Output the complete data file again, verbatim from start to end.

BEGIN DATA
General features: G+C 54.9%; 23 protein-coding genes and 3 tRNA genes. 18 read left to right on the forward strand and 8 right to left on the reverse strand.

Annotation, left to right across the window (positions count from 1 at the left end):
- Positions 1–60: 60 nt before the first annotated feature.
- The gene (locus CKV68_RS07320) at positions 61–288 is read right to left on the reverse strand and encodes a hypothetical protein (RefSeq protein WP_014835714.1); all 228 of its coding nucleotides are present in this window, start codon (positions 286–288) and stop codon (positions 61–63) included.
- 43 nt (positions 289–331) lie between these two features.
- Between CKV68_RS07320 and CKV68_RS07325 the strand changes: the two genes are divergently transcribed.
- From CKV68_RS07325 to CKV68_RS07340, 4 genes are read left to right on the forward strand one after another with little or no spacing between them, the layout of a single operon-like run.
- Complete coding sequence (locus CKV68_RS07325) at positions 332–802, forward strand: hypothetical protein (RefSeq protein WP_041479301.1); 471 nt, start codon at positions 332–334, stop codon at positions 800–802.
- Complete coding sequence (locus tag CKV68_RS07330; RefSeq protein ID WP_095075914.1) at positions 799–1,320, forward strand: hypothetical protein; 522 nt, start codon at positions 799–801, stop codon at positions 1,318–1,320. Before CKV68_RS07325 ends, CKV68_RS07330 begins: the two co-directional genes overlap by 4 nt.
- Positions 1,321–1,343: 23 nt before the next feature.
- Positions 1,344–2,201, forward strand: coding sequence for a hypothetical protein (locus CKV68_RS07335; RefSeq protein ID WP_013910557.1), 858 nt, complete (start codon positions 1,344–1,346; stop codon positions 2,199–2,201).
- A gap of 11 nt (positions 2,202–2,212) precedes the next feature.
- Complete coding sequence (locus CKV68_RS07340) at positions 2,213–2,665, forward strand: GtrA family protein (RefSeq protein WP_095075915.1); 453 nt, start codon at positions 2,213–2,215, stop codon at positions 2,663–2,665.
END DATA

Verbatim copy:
General features: G+C 54.9%; 23 protein-coding genes and 3 tRNA genes. 18 read left to right on the forward strand and 8 right to left on the reverse strand.

Annotation, left to right across the window (positions count from 1 at the left end):
- Positions 1–60: 60 nt before the first annotated feature.
- The gene (locus CKV68_RS07320) at positions 61–288 is read right to left on the reverse strand and encodes a hypothetical protein (RefSeq protein WP_014835714.1); all 228 of its coding nucleotides are present in this window, start codon (positions 286–288) and stop codon (positions 61–63) included.
- 43 nt (positions 289–331) lie between these two features.
- Between CKV68_RS07320 and CKV68_RS07325 the strand changes: the two genes are divergently transcribed.
- From CKV68_RS07325 to CKV68_RS07340, 4 genes are read left to right on the forward strand one after another with little or no spacing between them, the layout of a single operon-like run.
- Complete coding sequence (locus CKV68_RS07325) at positions 332–802, forward strand: hypothetical protein (RefSeq protein WP_041479301.1); 471 nt, start codon at positions 332–334, stop codon at positions 800–802.
- Complete coding sequence (locus tag CKV68_RS07330; RefSeq protein ID WP_095075914.1) at positions 799–1,320, forward strand: hypothetical protein; 522 nt, start codon at positions 799–801, stop codon at positions 1,318–1,320. Before CKV68_RS07325 ends, CKV68_RS07330 begins: the two co-directional genes overlap by 4 nt.
- Positions 1,321–1,343: 23 nt before the next feature.
- Positions 1,344–2,201, forward strand: coding sequence for a hypothetical protein (locus CKV68_RS07335; RefSeq protein ID WP_013910557.1), 858 nt, complete (start codon positions 1,344–1,346; stop codon positions 2,199–2,201).
- A gap of 11 nt (positions 2,202–2,212) precedes the next feature.
- Complete coding sequence (locus CKV68_RS07340) at positions 2,213–2,665, forward strand: GtrA family protein (RefSeq protein WP_095075915.1); 453 nt, start codon at positions 2,213–2,215, stop codon at positions 2,663–2,665.